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Ind. Eng. Chem. Res.

2004, 43, 8093-8106 8093

Polymeric Hollow Fiber Heat Exchangers: An Alternative for Lower


Temperature Applications
Dimitrios M. Zarkadas† and Kamalesh K. Sirkar*
Center for Membrane Technologies, Otto H. York Department of Chemical Engineering,
New Jersey Institute of Technology, 161 Warren Street, Newark, New Jersey 07102

Because of their better chemical resistance and fouling characteristics, plastic heat exchangers
are of increasing interest for lower temperature applications. However, their lower thermal
performance compared to that of metal heat exchangers has prevented their widespread use
and acceptance. To overcome this constraint, polymeric hollow fiber heat exchangers (PHFHEs)
are proposed as a new type of heat exchanger for lower temperature/pressure applications. In
polypropylene-based PHFHEs, the overall heat-transfer coefficients achieved here, 647-1314
and 414-642 W m-2 K-1 for the water-water and ethanol-water systems, respectively, are
comparable with accepted design values for metal shell-and-tube heat exchangers; further, for
20% of our water-water runs, it was higher than any value reported for plastic heat exchangers.
The extremely large surface area/volume ratio of PHFHEs makes them more efficient than metal
heat exchangers. Devices less than 30 cm (1 ft) long yielded efficiencies of up to 97.5%, up to 3.7
number of transfer units (NTU) and a height of a transfer unit (HTU) as low as 5 cm; the latter
is 20 times less than the lower limit for shell-and-tube exchangers and 10 times less than the
typical values for plate heat exchangers. PHFHEs achieve conductance/volume ratios 3-10 times
higher than shell-and-tube devices accompanied by low-pressure drops, as low as 1 kPa/NTU,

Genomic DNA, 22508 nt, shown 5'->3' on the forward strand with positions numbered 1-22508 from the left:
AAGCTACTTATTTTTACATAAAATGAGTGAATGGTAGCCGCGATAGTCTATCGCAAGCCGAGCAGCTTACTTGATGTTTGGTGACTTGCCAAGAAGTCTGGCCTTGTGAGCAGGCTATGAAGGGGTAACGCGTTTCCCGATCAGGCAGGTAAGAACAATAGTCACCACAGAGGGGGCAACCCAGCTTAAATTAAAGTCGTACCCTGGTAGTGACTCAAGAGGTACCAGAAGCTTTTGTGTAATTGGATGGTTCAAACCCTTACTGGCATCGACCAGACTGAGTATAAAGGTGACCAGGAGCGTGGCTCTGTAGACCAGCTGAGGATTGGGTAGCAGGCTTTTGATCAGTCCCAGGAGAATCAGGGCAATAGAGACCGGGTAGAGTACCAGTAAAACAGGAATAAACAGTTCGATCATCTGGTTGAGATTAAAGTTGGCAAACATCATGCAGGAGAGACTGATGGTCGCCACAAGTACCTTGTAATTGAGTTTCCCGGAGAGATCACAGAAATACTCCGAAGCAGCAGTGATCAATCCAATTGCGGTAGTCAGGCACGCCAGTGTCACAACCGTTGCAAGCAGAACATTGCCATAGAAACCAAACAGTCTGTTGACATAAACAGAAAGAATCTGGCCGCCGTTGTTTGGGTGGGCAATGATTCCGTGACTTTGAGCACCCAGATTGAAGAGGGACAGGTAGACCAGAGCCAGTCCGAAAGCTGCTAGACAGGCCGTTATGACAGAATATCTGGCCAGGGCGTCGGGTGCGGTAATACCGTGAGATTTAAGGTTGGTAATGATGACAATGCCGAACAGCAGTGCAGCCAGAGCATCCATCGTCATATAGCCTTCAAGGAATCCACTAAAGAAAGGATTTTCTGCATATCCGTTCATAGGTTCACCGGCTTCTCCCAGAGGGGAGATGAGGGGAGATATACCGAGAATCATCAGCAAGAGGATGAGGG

compared to 30 kPa/NTU for metal heat exchangers. Considering the much lower cost, weight,
and elimination of metal contamination, PHFHEs can substitute metal heat exchangers on both
thermal performance and economical grounds.

Introduction is confined below about 200 °C, while the thermal


expansion of plastics is 10 times higher than that of
Recognized over 40 years ago,1,2 polymeric materials metals, requiring special design considerations.3 How-
offer numerous advantages over metals in the construc- ever, the high thermal expansion of plastics can be
tion of heat exchangers. They are less expensive and beneficial insofar as fouling is concerned because re-
easier to shape, form, and machine than metals, and peated expansion and contraction of the plastic channels
their densities are 4-5 times lower,3 resulting in much
can lead to scale detachment.5
lower construction, transportation, and installation
costs. Moreover, the energy required to produce a unit The first all-plastic heat exchangers, made of Teflon,
mass of plastics is about 2 times lower than that of were manufactured by DuPont back in 1965.5 Shell-and-
common metals, making them environmentally attrac- tube and immersion coil heat exchangers were tested;
tive.4 The surface of plastics is smooth, leading to the above study is the most complete assessment of the
smaller friction factors and pressure drops and less plastic heat exchanger performance available. Data
fouling than commercial metal tubes.3 However, no long- collected included the heat-transfer coefficient and the
term fouling data are available except for a 76 h test friction factor for the tube and shell sides as well as
with hard water.5 The smooth surface of hydrophobic some limited data on fouling. The overall heat-transfer
plastics also promotes dropwise instead of filmwise coefficients varied between 30 and 570 W m-2 K-1, with
condensation and, consequently, much higher heat- the lower values corresponding to gas-to-gas applica-
transfer coefficients. Plastics possess excellent chemical tions and the higher values obtained with water. Similar